How to Write an SAT Essay

February 23, 2018
6 minutes read
How to Write an SAT Essay

In the past four years, the layout of the SAT (a standardized college entrance exam) has changed completely. Most of this change was due to the addition of the writing section, a section that is devoted to primarily testing a student’s ability to think logically about the grammatical structure of the English language. This portion of the SAT is worth as much as either of the other two sections (Critical Reading and Mathematics) -a total of eight hundred points. Seventy percent of these possible eight hundred points is reliant upon your score for the multiple-choice grammatical questions, but the other thirty percent of your score depends on your ability to write an essay on a given subject matter in a mere twenty-five minutes. It is this latter part of the writing section that terrifies many students.

Usually, the SAT (and even the ACT) will present a subject matter to students by first giving them a short, controversial statement and then asking them to write an essay on their opinion of the matter. I have taken both the SAT and the ACT and received fairly high scores on my essays; I was given an eleven (out of twelve) on my SAT essay and a twelve (out of twelve) on my ACT essay. Through taking these tests and forming on-the-spot essays, I have noticed a few strategies to approaching this essay-writing section of standardized tests.

Writing Tips

1) Quickly read through the statement and/or question given and form an opinion on it. Do not change your opinion. Even if you find yourself agreeing more with the other side of the argument as you progress through your essay do not change your stance on the matter. The test graders will be grading your ability to write down an opinion in a logical, grammatically correct manner; they should not be grading you on your personal take on the question at hand.

How to Write an SAT Essay

2) Write down a few points on any scratch paper you may have that you can use to support your stance. For ease in the organization of thoughts, I would generally recommend trying to come up with three supporting points to your opinion which could become the topic sentences of three body paragraphs for your essay. You could then simply add an introduction and conclusion and your essay would be complete. However, do not lock yourself into this “five paragraph essay” form; I wrote one essay that had only three paragraphs that received an eleven. Simply quickly jot down all of the thoughts you can on the scratch paper. Choose among these thoughts the ones that you can write substantially (and yet quickly) on. If possible, integrate some of your “discarded” thoughts into sub-parts of these larger topics. This process of choosing a stance and jotting down a quick outline for your essay should only take you, at the maximum, five minutes. Remember, this is a timed essay, and thus speed is very important.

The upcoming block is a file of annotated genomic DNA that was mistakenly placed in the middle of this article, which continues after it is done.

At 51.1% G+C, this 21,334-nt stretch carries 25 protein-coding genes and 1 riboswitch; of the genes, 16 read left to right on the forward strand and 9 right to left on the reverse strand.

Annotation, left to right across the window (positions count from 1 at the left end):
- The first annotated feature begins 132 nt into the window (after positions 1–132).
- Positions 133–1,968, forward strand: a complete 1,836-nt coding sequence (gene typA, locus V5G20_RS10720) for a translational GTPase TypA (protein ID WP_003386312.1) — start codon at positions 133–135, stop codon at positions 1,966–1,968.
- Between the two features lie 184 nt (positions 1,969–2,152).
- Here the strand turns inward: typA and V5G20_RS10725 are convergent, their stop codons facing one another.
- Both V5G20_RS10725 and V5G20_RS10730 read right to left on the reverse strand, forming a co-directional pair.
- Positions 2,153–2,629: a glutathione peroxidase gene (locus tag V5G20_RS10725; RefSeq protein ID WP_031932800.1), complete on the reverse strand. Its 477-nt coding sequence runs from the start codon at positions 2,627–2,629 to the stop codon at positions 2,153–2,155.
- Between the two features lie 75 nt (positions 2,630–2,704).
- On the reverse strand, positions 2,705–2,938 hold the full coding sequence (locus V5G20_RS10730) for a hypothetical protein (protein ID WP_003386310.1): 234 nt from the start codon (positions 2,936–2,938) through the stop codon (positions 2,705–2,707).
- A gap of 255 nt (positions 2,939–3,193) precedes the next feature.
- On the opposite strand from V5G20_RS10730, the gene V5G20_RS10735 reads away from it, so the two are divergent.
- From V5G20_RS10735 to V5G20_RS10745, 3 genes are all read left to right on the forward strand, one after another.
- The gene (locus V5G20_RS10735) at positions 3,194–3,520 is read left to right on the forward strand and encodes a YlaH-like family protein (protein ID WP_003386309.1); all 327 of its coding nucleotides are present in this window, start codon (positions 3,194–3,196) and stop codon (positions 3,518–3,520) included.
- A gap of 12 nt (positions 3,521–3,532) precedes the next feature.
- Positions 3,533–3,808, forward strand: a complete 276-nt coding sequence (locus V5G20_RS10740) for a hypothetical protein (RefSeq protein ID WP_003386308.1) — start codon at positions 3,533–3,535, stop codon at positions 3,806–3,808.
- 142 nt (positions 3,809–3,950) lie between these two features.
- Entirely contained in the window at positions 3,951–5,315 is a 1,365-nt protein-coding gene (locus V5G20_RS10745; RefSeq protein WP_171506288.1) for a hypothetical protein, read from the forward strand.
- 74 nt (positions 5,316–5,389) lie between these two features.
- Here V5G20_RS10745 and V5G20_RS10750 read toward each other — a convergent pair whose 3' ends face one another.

3) Start your essay with a brief introductory paragraph that states your opinion on the issue and then quickly outlines your supporting points in its thesis statement. Your thesis statement is usually the last sentence of your introductory paragraph and the order in which you mention your points in this sentence should be the order in which they appear in your essay. Since you have already jotted down your points, writing your introduction should be simple.

4) Write the rest of your essay, focusing on building paragraphs around your already chosen supporting points. If possible, use examples from literature or history to support your points. Although not necessary for your essay, these points will make you sound even more authoritative on the subject. Finish your essay with a short but good conclusion paragraph that restates (but doesn’t just repeat) all that you have already said in your essay.

How to Write an SAT Essay

5) Perhaps one of the most important things to remember while writing is that you should never, if possible, completely change the stance that you have taken on the topic, even if you find yourself disagreeing with it. While it is fine to pull in “another point of view” into your essay, remember to stay focus in relating the position that you initially chose to take. Remember, time is one of the most important factors in writing the essay.


One of the most difficult parts of this essay writing process for students is their tendency to sway from their initial stance, thus causing them to compose a confusing, watery essay at both. Don’t fall prey to this. Stick with your original instinct, and you may even have time to proofread your essay when you are done writing it.